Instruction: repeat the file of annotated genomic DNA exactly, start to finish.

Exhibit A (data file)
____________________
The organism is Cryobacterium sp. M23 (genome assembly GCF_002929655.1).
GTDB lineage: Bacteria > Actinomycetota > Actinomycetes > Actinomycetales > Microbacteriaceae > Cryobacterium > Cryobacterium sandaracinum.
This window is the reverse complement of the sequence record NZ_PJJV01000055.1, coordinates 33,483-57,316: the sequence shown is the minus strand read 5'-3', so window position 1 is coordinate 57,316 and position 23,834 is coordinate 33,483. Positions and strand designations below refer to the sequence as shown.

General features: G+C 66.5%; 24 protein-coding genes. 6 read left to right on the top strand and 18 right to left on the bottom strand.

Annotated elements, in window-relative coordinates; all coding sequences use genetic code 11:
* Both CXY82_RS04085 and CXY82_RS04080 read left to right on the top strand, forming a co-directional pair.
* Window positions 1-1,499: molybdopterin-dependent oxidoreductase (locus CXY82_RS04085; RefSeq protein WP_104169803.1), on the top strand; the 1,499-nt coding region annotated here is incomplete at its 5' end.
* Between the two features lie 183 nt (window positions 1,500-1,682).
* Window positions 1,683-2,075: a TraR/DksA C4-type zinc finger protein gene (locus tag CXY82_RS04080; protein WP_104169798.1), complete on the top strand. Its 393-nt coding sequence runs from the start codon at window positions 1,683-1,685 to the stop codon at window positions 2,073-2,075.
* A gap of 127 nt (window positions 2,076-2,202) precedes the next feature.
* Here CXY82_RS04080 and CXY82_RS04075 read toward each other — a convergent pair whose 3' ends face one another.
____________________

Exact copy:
The organism is Cryobacterium sp. M23 (genome assembly GCF_002929655.1).
GTDB lineage: Bacteria > Actinomycetota > Actinomycetes > Actinomycetales > Microbacteriaceae > Cryobacterium > Cryobacterium sandaracinum.
This window is the reverse complement of the sequence record NZ_PJJV01000055.1, coordinates 33,483-57,316: the sequence shown is the minus strand read 5'-3', so window position 1 is coordinate 57,316 and position 23,834 is coordinate 33,483. Positions and strand designations below refer to the sequence as shown.

General features: G+C 66.5%; 24 protein-coding genes. 6 read left to right on the top strand and 18 right to left on the bottom strand.

Annotated elements, in window-relative coordinates; all coding sequences use genetic code 11:
* Both CXY82_RS04085 and CXY82_RS04080 read left to right on the top strand, forming a co-directional pair.
* Window positions 1-1,499: molybdopterin-dependent oxidoreductase (locus CXY82_RS04085; RefSeq protein WP_104169803.1), on the top strand; the 1,499-nt coding region annotated here is incomplete at its 5' end.
* Between the two features lie 183 nt (window positions 1,500-1,682).
* Window positions 1,683-2,075: a TraR/DksA C4-type zinc finger protein gene (locus tag CXY82_RS04080; protein WP_104169798.1), complete on the top strand. Its 393-nt coding sequence runs from the start codon at window positions 1,683-1,685 to the stop codon at window positions 2,073-2,075.
* A gap of 127 nt (window positions 2,076-2,202) precedes the next feature.
* Here CXY82_RS04080 and CXY82_RS04075 read toward each other — a convergent pair whose 3' ends face one another.